Theos Bernard, renowned for his amazing physical exploits like as doing headstands for three hours and kumbhakas for almost an hour, referred to the same technique. 

He explained how he used focus to guide Kundalini through the different chakras until it was absorbed into awareness with each breath retention. 

The Hatha Tatva Kaumudi, confirms this by stating that during kumbhaka, the yogi must concentrate on Kundalini and move her up through the chakras one by one.


You may also want to read more about Pranayama and Holistic Healing here.




Kundalini Meditation Pranayama - Shakti Chalana - Advanced Version

buddhist monk in meditation  pose with colorful Chakras buddhist monk in meditation  pose with colorful Chakras over black background kundalini stock pictures, royalty-free photos & images


Pranayama is not the name of a specific pranayama method, but rather a catch-all word for all yogic practices that include pranayama and are mainly intended to raise Kundalini. 


  • Shakti, prana, and Kundalini are frequently used interchangeably. 
  • When the life force circulates, it is called prana; when it descends by an act of divine grace, it is called Shakti; and it is named Kundalini when it rises to fulfill our divine destiny through the effort of the person. 
  • The goal of asana is to prepare the body for pranayama by making it healthy and stable. 
  • The nadis are cleansed and karma is removed via pranayama. 


Then, using a combination of mantra, pranayama, kriya, visualization, bandha, and mudra, prana is driven into the core energy channel (sushumna), energy obstructions (granthis) are pierced, and prana is raised to the Ajna (third eye) Chakra. Dharana, dhyana, and samadhi are experienced practically spontaneously and easily after it is installed, while the process is laborious without it.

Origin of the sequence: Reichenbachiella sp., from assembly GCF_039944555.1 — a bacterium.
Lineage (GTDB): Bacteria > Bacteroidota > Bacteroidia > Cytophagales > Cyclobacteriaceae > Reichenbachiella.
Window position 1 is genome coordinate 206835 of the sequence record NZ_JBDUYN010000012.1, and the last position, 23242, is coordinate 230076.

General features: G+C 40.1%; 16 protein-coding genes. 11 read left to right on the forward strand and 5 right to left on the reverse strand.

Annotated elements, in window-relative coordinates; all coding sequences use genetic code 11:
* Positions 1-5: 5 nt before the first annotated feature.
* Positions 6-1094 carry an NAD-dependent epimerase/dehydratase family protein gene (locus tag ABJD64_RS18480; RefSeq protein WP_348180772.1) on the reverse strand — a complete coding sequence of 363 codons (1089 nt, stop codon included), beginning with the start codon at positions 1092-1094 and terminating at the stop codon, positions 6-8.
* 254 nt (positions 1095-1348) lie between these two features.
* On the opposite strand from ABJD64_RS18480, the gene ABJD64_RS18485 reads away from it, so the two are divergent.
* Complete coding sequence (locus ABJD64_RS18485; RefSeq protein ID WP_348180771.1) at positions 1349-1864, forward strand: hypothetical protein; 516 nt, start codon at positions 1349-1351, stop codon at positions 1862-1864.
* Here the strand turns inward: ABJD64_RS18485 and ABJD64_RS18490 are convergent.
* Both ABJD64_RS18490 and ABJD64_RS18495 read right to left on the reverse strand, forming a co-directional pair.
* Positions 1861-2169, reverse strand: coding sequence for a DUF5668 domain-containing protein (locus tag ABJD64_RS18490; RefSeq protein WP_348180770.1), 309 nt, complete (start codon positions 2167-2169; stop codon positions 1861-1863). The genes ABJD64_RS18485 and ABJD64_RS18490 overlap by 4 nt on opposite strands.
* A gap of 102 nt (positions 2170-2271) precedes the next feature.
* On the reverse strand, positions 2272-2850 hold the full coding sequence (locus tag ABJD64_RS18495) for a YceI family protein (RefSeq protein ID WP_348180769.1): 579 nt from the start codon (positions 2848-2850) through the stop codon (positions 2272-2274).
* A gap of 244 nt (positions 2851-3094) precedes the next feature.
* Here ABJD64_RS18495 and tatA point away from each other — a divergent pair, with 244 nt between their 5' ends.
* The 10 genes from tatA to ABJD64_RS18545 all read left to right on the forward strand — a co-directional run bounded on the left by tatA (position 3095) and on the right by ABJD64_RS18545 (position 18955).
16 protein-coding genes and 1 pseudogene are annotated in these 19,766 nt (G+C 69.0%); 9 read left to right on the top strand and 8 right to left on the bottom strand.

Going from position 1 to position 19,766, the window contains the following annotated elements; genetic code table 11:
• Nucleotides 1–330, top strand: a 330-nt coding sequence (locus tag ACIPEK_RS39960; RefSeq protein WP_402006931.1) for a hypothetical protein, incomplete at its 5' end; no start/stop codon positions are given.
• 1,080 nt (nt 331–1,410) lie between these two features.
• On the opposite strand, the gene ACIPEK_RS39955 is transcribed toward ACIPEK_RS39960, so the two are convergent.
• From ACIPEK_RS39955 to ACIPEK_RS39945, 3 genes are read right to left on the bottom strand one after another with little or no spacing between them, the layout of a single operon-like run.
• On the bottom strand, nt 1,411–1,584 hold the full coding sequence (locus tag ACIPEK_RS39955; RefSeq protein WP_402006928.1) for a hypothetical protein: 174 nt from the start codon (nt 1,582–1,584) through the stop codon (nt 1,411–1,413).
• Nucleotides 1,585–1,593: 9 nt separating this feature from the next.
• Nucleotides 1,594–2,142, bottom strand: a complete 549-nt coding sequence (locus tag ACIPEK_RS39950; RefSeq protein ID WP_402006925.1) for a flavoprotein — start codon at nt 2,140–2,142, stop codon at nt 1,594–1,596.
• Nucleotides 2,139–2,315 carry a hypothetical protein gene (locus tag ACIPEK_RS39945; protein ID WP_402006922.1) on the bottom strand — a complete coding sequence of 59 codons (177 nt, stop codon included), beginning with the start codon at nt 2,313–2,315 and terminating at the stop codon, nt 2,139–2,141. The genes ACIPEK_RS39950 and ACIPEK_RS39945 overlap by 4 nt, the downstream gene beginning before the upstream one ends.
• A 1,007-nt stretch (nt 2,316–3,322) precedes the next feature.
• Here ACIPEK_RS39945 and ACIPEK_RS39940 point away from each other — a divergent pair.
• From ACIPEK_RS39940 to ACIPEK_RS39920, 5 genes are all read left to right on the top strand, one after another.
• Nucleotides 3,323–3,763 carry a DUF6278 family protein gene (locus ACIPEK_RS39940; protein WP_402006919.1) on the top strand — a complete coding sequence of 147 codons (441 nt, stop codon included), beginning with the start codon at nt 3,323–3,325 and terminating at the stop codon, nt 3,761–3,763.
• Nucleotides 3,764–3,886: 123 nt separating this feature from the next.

According to the Hatha Tatva Kaumudi, the Divine vision may only be received when Shakti Chalana has taken place, hence its significance. 

Various yogic schools have their own unique Shakti Chalana formula, but Sundaradeva's Kaumudi is a true encyclopedia of its many variations. 


Technique:


• Practicing Utkarsha Pranayama with all five bandhas (Mula, Uddiyana, ]alandhara, ]ihva, and Maha bandha) and Maha Mudra is an example of Shakti Chalana. 

• Surya Bhedana for 90 minutes in the morning and evening, then turning apana up, i.e. the way of fire and air. 

• Sitting in Siddhasana and then doing Bhastrika while blocking the Muladhara Chakra with the left heel. 

• External kumbhaka, as well as bandha, mudra, and Utkarsha Pranayama, are used to close the nine gates (i.e. Siddhasana + Yoni Mudra). 

• Engaging Mula Bandha and contracting Surya (right nostril); Uddiyana Bandha then pushes Kundalini up via kumbhaka. 

• Sitting in Siddhasana, shutting the nine gates (Siddhasana + Yoni Mudra), inhaling via the crow beak mudra, doing kumbhaka, and generating fire and apana while listening to the inner voice. 


This is only a tiny sampling of the methods available. The idea is that they usually include kumbhaka, bandhas, mudras, and chakras, as well as prana manipulations, or any mix of these.


You may also want to read more about Pranayama and Holistic Healing here.